“To manage a system effectively, you might focus on the interactions of the parts rather than their behavior taken separately”.
Russell L. Ackoff
It was late that warm night of February at home. I was
about to get some sleep, which was a luxury during those days. The news on this
aviation accident was sharp and pretty cold for this season of the year. After
that, I called my boss, who confirmed the terrible event. It was our just-out-of-the-shop-visit
airplane. Then, I began recalling all the job cards we performed, all the
repair kits we managed, all the meetings to get staff and parts for this
airplane. We even had made a visual inspection on the horizontal stabilizer attachment
bolt holes for corrosion.
One month earlier, I was counting my defeated steps to receive my wage. The lady in charge was a good person. Her green eyes were giving us always a smile. But not this time. The Captain of the accident airplane was also waiting to get paid. I saluted him and he gave me a bitter smile, which was the opened curtain to the last time I saw him. Some moves of the airline were reflected in reduction of resources, and salaries not paid on time, but back in 1996 no one talked about a management system. No one was aware of the Swiss Cheese Model. No one told us about Human Factors. I was working for the Maintenance VP, specifically at the Inspections Department, and we were trying really hard to put the airplanes back to service. We were running a certified Repair Station and we made C inspections for DC8s of a foreign airline at that time. Ten C Checks for those DC8s within a year. Money was coming to the repair station. But this was not reflected in improvements for us in maintenance. The airline bought new cars for the managers and spend a lot of money in new offices for them. But little or no money for our training or the pilots’ or new (and better) tools or wages. We were four islands in that airline: Flight Operations, Maintenance, Administration, and Cargo. We perceived no connection between us. We were there to work as soldier ants, and that was it!
I heard plenty of times the statement “I wish I were that wise as I’m now, but twenty-five years younger.” Haven’t you? Those were pre-SMS times. Though I feel it is still happening the same things like twenty-five years ago. We are facing yet aviation service providers that run SMS services with four islands (components) with restricted, little or no connection whatsoever.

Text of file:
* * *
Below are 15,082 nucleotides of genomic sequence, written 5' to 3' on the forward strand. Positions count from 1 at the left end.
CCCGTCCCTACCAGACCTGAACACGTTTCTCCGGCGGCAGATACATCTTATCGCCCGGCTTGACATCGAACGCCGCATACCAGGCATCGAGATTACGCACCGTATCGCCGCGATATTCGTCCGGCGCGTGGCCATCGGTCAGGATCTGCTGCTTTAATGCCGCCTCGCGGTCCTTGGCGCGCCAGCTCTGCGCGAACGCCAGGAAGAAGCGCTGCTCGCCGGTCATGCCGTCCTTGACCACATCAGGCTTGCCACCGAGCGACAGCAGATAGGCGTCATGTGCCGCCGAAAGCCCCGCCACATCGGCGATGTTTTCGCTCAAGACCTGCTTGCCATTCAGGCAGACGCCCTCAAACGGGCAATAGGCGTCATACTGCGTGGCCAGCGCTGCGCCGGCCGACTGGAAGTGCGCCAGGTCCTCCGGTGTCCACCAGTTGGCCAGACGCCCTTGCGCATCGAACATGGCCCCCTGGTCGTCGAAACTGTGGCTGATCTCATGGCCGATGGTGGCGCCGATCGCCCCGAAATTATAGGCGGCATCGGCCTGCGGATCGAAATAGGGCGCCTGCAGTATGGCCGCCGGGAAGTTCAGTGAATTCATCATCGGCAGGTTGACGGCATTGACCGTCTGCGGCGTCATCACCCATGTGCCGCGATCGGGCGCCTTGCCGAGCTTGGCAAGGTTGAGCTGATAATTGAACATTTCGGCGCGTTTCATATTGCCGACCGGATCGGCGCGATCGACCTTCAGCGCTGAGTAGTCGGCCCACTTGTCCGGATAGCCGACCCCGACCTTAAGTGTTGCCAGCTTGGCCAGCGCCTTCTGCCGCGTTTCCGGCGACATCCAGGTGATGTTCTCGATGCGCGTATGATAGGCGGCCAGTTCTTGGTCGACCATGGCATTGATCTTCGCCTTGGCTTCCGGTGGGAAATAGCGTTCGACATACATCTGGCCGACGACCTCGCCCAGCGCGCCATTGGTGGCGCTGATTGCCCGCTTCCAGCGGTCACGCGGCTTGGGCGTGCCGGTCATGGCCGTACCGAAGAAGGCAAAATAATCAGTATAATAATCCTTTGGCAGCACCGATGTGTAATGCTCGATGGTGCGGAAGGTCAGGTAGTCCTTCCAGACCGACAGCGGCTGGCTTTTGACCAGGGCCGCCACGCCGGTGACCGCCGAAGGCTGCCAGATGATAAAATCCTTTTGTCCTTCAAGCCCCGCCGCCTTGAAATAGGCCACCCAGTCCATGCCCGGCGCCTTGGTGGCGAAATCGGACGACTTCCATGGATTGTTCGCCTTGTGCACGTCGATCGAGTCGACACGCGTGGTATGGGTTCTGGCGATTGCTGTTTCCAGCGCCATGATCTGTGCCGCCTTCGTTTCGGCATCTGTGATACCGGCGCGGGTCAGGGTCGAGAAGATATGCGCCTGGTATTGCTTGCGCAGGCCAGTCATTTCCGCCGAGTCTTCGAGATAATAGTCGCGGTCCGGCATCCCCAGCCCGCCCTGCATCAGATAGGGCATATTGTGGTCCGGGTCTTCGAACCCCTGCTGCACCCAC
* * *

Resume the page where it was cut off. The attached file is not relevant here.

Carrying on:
Thus, I will describe my perspective of how to achieve the interaction within the Safety Management System (SMS). As a backbone principle, we must recognize these four components must result in the systematic approach mentioned by ICAO Annex 19 when the SMS is defined.
To analyze the Four Components of the SMS, bear in mind this risk management principle: We deal first with hazards that possess consequences, which are activated by a trigger.
The first one is Safety Policy and Objectives. For the benefit of this analysis, let’s say this component deals with the Strategic Management of the Activities to be performed along with setting out the defenses to achieve the objectives. What’s the trigger to begin the interaction with the next component? The possibility of failures (deviations, omissions and procedural violations) when accomplishing the activities (uncertainty).
Now that we have the link (trigger), we are able to go to the Second Component or Risk Management. What needs to be addressed here? The uncertainty abatement through the process of risk management. The trigger to be considered for the next component is that the (safety) management system detects hazards and their consequences and evaluates them into risks taking into account existing/current defenses (controls) along with new ones (for mitigation purposes) and statistical data.
So, we are ready for the next destination: The third Component of the SMS or Safety Assurance. What’s addressed in this process? Safety Assurance checks for the effectiveness of the controls taken into account by the Second Component of the SMS. How to connect this with the last component of the SMS? It’s very simple: Ensuring the proper checking of the (safety) management system controls depends upon training.
Now that we are at the last component of the SMS or Safety Promotion, we must state this component aims at training personnel to possess required competencies to be able to accomplish the activities as documented. To assure the interaction and warrant the loop of this (safety) management system, we must recognize a trigger between this last component and the first one, so the equipment is continuously moving on a synchronized basis: The design of the planning activities requires information from all previous interactions to train in accordance with the organizational needs.
Back to that awful night again, it must be said that a few months after this accident, the airline entered into bankruptcy. Ancient times of aviation or current times are the same when the organizations are not interacting within a management system that fails good enough for the accident.